World Introvert Day : According to Days of the Year, World Introvert Day has been celebrated across the globe every Jan. 2 since 2011. It’s no coincidence it falls immediately after New Year’s Day; the idea behind this special day is that introverts take time to recharge their energy after the busy holiday season.
An introvert is a person who prefers to be calm and spend time alone. They have the qualities of a personality type known as introversion, meaning they feel more comfortable focusing on their inner thoughts. These people like to spend time with hardly one or two people rather than a group.
Introverts prefer calm environments and limited social engagements and are most happy in their own company. World Introvert Day was brought to life by the popular German psychologist and author of the free e-book “Happily Introverted Ever After,” Felicitas Heyne.
On September 20, 2011, Heyne wrote a blog post titled “Here’s Why We Need a World Introvert Day” It was this article that kick-started the gears leading to the first World Introvert Day. In the article, she said that it was high time the world’s awareness was sharpened to the distinctiveness of introverts. She highlighted some of the discrimination introverts face because of their reclusiveness and bemoaned the under-appreciation of introverts by general society. Heyne suggested that World Introvert Day be created and celebrated on January 2, a date she chose because introverts around the world draw a collective deep breath at the end of the draining holiday marathon that starts with Christmas and ends on New Year.
Swiss psychiatrist Carl Gustav Jung was one of the first people to define introversion as a concept in a psychological context. In his 1921 book, “Psychological Types,” he theorized that every human being falls into two categories — introvert or extrovert — and compared introverts to the ancient Greek god Apollo, who shines a light on understanding. He claimed that introverts are focused on the internal world of reflection, dreaming, and vision, which could make them uninterested in joining the activities of others.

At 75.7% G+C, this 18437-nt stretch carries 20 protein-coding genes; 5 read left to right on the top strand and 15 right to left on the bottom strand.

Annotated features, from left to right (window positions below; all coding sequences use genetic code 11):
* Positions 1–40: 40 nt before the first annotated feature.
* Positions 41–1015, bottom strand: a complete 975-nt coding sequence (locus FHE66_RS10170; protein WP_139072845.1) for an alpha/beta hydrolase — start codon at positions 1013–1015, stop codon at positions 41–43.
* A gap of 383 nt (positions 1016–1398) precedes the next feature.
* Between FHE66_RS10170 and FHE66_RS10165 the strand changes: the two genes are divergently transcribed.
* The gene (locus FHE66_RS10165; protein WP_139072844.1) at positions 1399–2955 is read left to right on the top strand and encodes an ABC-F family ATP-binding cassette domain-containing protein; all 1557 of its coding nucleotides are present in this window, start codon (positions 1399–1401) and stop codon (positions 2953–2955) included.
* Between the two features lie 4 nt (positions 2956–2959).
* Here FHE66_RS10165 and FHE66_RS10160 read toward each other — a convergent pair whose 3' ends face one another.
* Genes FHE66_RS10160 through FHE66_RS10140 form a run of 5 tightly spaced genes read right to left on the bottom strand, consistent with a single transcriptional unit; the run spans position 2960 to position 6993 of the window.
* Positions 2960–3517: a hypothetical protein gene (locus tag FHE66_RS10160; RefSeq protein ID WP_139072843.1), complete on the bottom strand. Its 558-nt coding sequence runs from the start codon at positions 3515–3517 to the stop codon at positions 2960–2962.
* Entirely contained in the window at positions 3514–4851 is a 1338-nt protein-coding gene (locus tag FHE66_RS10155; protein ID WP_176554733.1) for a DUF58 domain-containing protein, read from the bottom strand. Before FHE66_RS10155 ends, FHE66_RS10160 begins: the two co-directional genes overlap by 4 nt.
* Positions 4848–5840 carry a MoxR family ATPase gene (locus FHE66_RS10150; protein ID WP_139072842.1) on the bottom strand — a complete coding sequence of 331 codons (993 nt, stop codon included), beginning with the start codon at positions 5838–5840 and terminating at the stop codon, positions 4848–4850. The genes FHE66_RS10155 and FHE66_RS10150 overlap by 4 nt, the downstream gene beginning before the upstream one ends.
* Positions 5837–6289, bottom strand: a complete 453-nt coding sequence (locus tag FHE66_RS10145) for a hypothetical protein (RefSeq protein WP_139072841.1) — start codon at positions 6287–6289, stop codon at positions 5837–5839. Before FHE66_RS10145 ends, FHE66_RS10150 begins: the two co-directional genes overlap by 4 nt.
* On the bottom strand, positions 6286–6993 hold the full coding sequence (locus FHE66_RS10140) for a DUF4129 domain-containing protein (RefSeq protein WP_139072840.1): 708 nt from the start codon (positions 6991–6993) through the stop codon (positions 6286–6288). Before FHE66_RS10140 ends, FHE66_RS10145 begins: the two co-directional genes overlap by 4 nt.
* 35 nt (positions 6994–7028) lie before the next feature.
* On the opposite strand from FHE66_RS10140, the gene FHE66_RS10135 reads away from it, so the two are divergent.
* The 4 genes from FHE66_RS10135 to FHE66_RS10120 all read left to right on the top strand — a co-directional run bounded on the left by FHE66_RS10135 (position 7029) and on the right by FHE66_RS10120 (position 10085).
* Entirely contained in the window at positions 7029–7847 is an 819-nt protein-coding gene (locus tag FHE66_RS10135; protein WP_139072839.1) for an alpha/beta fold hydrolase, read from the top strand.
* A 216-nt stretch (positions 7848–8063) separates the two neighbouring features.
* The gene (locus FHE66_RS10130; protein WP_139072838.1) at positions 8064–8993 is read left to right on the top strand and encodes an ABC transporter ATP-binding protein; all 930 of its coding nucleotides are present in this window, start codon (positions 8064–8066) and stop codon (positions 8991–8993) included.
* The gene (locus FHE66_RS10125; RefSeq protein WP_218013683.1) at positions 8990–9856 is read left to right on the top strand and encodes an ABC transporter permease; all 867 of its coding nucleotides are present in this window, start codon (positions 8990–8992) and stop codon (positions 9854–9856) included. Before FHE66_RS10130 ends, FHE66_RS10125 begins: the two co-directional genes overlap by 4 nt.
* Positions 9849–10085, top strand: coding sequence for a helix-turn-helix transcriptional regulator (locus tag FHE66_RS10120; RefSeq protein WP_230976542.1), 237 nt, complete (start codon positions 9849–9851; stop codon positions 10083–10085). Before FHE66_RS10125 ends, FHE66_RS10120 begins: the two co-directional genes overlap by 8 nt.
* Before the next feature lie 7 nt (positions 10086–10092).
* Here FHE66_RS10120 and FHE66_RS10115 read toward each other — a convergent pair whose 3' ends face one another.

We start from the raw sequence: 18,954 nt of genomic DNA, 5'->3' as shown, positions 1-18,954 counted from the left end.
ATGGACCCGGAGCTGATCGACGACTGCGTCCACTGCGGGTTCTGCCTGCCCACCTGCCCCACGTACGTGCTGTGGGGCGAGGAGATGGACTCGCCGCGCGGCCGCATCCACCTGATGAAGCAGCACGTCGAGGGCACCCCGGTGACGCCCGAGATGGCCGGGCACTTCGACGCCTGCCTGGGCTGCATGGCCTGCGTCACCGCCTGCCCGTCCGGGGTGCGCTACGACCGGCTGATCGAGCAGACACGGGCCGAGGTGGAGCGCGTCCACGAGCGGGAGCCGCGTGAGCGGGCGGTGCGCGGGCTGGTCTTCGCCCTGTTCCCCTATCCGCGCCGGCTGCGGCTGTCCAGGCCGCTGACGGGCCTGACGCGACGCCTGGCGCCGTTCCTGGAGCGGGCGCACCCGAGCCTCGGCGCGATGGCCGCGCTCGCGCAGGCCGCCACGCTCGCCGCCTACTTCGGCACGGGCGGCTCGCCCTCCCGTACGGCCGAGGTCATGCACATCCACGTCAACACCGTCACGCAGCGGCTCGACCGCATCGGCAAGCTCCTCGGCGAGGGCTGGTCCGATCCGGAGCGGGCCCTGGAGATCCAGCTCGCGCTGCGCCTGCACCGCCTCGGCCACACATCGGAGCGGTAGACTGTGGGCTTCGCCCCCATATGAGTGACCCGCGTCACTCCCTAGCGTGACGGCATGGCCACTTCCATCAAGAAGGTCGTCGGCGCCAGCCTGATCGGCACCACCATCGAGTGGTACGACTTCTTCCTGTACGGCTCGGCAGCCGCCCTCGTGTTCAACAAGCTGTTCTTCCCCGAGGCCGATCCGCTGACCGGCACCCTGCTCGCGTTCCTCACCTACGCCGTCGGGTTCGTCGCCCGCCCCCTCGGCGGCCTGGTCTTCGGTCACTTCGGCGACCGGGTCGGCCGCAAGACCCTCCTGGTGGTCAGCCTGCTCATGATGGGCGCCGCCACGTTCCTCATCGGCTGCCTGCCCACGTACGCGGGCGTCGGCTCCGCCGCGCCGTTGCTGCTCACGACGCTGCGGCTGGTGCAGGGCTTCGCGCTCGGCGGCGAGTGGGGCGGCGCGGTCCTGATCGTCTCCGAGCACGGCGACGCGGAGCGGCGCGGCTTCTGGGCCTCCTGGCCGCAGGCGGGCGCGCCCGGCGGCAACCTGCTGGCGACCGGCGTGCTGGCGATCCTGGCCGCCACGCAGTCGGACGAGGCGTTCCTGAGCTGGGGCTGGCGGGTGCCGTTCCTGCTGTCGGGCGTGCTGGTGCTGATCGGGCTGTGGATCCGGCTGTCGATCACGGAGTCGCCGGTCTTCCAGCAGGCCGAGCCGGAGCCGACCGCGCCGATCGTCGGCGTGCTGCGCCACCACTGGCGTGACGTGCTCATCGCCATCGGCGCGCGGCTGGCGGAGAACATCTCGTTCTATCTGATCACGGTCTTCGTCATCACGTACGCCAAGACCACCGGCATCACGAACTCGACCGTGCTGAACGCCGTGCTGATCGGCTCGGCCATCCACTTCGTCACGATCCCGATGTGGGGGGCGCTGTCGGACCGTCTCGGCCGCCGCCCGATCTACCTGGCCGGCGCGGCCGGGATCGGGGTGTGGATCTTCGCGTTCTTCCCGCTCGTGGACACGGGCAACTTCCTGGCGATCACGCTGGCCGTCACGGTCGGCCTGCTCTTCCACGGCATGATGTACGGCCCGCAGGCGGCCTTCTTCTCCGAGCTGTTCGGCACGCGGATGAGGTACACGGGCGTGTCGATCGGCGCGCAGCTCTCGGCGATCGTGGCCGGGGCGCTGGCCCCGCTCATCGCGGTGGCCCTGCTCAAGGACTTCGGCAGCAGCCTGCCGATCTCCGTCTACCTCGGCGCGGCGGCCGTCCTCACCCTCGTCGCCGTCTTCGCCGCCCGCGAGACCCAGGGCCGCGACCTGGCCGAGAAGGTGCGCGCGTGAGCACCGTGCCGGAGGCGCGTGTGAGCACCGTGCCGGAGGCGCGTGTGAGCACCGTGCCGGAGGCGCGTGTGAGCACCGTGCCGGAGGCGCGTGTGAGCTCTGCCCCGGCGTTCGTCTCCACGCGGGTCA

Susan Cain, in her book Quiet, points out that the societal push toward extroversion isn’t always a good thing. It turns out that 1/3 of people are introverts, people like me who would rather read or write than go to parties or speak out about anything anywhere.” She continues, “The secret to life is to put yourself in the right lighting. For some, it’s a Broadway spotlight; for others, a lamplit desk. Use your natural powers — of persistence, concentration, and insight — to do work you love and work that matters. Solve problems. make art, think deeply.” Further noting, “ In a gentle way, you can shake the world.’ -Mahatma Gandhi”
SOURCE: All World Days; National Today; Goodreads